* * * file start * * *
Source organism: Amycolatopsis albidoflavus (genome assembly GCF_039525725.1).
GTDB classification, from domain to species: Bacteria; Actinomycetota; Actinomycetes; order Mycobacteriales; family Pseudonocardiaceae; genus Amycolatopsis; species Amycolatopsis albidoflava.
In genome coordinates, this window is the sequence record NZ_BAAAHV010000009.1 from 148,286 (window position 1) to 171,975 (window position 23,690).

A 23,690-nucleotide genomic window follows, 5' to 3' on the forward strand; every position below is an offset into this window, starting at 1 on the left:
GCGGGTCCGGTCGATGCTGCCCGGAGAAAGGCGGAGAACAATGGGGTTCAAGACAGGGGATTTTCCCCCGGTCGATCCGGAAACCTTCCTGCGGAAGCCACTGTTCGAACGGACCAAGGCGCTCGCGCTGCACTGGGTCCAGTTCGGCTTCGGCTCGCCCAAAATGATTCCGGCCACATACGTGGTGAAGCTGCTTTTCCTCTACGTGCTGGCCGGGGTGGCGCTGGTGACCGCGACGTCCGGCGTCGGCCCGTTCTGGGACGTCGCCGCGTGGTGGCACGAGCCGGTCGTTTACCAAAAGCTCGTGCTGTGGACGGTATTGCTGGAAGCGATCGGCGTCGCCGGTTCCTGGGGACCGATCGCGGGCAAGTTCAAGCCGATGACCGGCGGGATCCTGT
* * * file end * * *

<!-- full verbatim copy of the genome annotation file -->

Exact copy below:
Source organism: Amycolatopsis albidoflavus (genome assembly GCF_039525725.1).
GTDB classification, from domain to species: Bacteria; Actinomycetota; Actinomycetes; order Mycobacteriales; family Pseudonocardiaceae; genus Amycolatopsis; species Amycolatopsis albidoflava.
In genome coordinates, this window is the sequence record NZ_BAAAHV010000009.1 from 148,286 (window position 1) to 171,975 (window position 23,690).

A 23,690-nucleotide genomic window follows, 5' to 3' on the forward strand; every position below is an offset into this window, starting at 1 on the left:
GCGGGTCCGGTCGATGCTGCCCGGAGAAAGGCGGAGAACAATGGGGTTCAAGACAGGGGATTTTCCCCCGGTCGATCCGGAAACCTTCCTGCGGAAGCCACTGTTCGAACGGACCAAGGCGCTCGCGCTGCACTGGGTCCAGTTCGGCTTCGGCTCGCCCAAAATGATTCCGGCCACATACGTGGTGAAGCTGCTTTTCCTCTACGTGCTGGCCGGGGTGGCGCTGGTGACCGCGACGTCCGGCGTCGGCCCGTTCTGGGACGTCGCCGCGTGGTGGCACGAGCCGGTCGTTTACCAAAAGCTCGTGCTGTGGACGGTATTGCTGGAAGCGATCGGCGTCGCCGGTTCCTGGGGACCGATCGCGGGCAAGTTCAAGCCGATGACCGGCGGGATCCTGT